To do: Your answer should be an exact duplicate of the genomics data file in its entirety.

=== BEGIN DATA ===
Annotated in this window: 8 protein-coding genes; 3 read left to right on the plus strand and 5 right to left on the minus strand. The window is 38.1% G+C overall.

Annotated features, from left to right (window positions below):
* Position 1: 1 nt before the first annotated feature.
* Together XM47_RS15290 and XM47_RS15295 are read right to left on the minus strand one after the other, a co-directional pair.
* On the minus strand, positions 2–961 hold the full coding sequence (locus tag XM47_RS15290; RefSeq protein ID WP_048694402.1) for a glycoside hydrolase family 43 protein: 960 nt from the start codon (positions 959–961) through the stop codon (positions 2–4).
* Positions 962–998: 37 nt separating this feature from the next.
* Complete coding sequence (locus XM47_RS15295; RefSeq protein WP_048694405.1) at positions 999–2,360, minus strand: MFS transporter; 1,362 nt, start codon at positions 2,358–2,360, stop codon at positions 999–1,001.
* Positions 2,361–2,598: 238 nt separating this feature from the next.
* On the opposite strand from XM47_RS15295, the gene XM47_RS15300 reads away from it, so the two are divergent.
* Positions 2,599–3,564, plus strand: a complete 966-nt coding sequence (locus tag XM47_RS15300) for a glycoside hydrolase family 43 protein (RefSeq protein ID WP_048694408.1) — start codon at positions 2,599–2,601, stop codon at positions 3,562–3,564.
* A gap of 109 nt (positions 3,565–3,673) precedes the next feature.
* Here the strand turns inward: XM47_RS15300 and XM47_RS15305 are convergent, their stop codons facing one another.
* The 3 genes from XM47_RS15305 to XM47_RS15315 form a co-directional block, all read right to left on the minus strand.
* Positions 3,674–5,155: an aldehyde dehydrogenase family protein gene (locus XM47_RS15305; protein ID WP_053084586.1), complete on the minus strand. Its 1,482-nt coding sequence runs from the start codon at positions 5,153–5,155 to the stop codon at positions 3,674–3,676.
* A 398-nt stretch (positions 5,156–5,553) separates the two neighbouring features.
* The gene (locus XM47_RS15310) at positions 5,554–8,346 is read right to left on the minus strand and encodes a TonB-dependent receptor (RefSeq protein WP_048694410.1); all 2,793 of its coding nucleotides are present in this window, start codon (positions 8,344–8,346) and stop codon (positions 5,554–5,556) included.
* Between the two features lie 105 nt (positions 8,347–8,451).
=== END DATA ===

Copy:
Annotated in this window: 8 protein-coding genes; 3 read left to right on the plus strand and 5 right to left on the minus strand. The window is 38.1% G+C overall.

Annotated features, from left to right (window positions below):
* Position 1: 1 nt before the first annotated feature.
* Together XM47_RS15290 and XM47_RS15295 are read right to left on the minus strand one after the other, a co-directional pair.
* On the minus strand, positions 2–961 hold the full coding sequence (locus tag XM47_RS15290; RefSeq protein ID WP_048694402.1) for a glycoside hydrolase family 43 protein: 960 nt from the start codon (positions 959–961) through the stop codon (positions 2–4).
* Positions 962–998: 37 nt separating this feature from the next.
* Complete coding sequence (locus XM47_RS15295; RefSeq protein WP_048694405.1) at positions 999–2,360, minus strand: MFS transporter; 1,362 nt, start codon at positions 2,358–2,360, stop codon at positions 999–1,001.
* Positions 2,361–2,598: 238 nt separating this feature from the next.
* On the opposite strand from XM47_RS15295, the gene XM47_RS15300 reads away from it, so the two are divergent.
* Positions 2,599–3,564, plus strand: a complete 966-nt coding sequence (locus tag XM47_RS15300) for a glycoside hydrolase family 43 protein (RefSeq protein ID WP_048694408.1) — start codon at positions 2,599–2,601, stop codon at positions 3,562–3,564.
* A gap of 109 nt (positions 3,565–3,673) precedes the next feature.
* Here the strand turns inward: XM47_RS15300 and XM47_RS15305 are convergent, their stop codons facing one another.
* The 3 genes from XM47_RS15305 to XM47_RS15315 form a co-directional block, all read right to left on the minus strand.
* Positions 3,674–5,155: an aldehyde dehydrogenase family protein gene (locus XM47_RS15305; protein ID WP_053084586.1), complete on the minus strand. Its 1,482-nt coding sequence runs from the start codon at positions 5,153–5,155 to the stop codon at positions 3,674–3,676.
* A 398-nt stretch (positions 5,156–5,553) separates the two neighbouring features.
* The gene (locus XM47_RS15310) at positions 5,554–8,346 is read right to left on the minus strand and encodes a TonB-dependent receptor (RefSeq protein WP_048694410.1); all 2,793 of its coding nucleotides are present in this window, start codon (positions 8,344–8,346) and stop codon (positions 5,554–5,556) included.
* Between the two features lie 105 nt (positions 8,347–8,451).